Lessons for F1 in NASCAR’s horror crash

Posted on | Author Keith Collantine

Carl Edwards’ crash in the closing stages of last weekend’s NASCAR race at Talladega has sparked debate among racing fans:

Was this just a freak accident in a championship that engineers crashes for the entertainment of its fans – or are there lessons here for Formula 1 too?

Racing for the lead with the chequered flag in sight, Edwards was tipped into a spin by rival Brad Keselowski, then launched in a terrifying flip by the onrushing car of Ryan Newman. The only thing keeping the 99 car from landing in the crowd was a row of safety fencing, and despite that seven fans were injured by a shower of debris.

F1 and NASCAR are as different as two motor sports can be. So it’s tempting to conclude that F1 could never see something similar to Edwards’ crash: the cars don’t race so close to each other, and there is much more run-off between the track and the spectators.

Perhaps. But the welcome sight this year of cars being able to race each other more closely raises the possibility of such a crash happening in F1 – consider Robert Kubica and Jarno Trulli’s collision at Shanghai.

And Bernie Ecclestone is increasingly keen on adding street races to the calendar. Again, this is no bad thing, as it may allow spectators to get closer to the action – but that brings an obvious added danger.

Among NASCAR commentators reaction to the crash has centred on the wisdom of allowing drivers to ‘block’ (i.e. defend) their position. This has occasionally been a cause of concern in F1 as well, with driver being allowed to get away with some manoeuvres that seem exceptionally dangerous – Michael Schumacher’s infamous swerve at Mika Hakkinen at Spa in 2000 being an especially infamous example.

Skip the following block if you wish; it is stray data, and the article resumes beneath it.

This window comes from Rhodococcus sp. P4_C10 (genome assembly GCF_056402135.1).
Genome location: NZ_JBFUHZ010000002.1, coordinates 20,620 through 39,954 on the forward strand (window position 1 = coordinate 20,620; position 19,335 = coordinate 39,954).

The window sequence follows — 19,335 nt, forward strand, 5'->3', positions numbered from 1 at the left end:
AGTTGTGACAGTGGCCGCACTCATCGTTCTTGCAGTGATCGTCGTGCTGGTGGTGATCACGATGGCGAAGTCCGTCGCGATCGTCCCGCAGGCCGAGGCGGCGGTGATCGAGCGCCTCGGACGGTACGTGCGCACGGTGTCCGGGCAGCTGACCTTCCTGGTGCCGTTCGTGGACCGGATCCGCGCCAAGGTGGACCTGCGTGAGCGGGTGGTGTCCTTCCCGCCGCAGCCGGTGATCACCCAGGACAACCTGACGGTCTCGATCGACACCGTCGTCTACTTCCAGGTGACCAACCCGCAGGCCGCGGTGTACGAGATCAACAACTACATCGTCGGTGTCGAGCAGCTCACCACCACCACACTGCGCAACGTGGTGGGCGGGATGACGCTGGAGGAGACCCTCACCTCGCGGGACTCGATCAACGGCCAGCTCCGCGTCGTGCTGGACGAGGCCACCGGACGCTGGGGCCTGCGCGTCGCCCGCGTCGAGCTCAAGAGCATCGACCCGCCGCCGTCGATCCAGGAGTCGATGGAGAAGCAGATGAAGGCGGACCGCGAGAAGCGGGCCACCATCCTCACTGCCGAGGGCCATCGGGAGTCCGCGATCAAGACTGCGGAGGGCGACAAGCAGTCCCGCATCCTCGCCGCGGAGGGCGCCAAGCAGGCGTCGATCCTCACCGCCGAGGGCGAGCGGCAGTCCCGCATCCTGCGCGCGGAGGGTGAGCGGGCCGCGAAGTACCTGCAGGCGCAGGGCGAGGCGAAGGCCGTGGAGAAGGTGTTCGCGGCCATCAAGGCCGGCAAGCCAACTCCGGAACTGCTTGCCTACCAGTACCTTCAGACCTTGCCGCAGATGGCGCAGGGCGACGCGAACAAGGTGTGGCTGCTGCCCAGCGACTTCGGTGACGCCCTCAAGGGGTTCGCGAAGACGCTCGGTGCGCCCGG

When the FIA is so preoccupied with improving safety by cutting cornering speeds and neutering circuits, it defies belief when drivers are allowed to go unpunished for such actions.

But in NASCAR’s case I don’t think driving standards is the real culprit. This crash again questions the wisdom of ‘restrictor plate racing’. These devices are mandated by NASCAR at larger ovals like Talladega and Daytona to limit speeds but also guarantee the racing pack remains close.

The Talladega race has spawned a cult following among fans eager to witness ‘The Big One’ – a huge multi-car collision that inevitably occurs, often involving dozens of cars. But this time it was fans that paid the price – and had Edwards’ car gone a metre or two one way or another the carnage might have been unimaginable.

Since Ayrton Senna’s death 15 years ago today, F1 has seized every opportunity to examine and improve its safety preparations. It’s important that includes observing how other motor sports handle major accidents like this, and how well their safety procedures coped.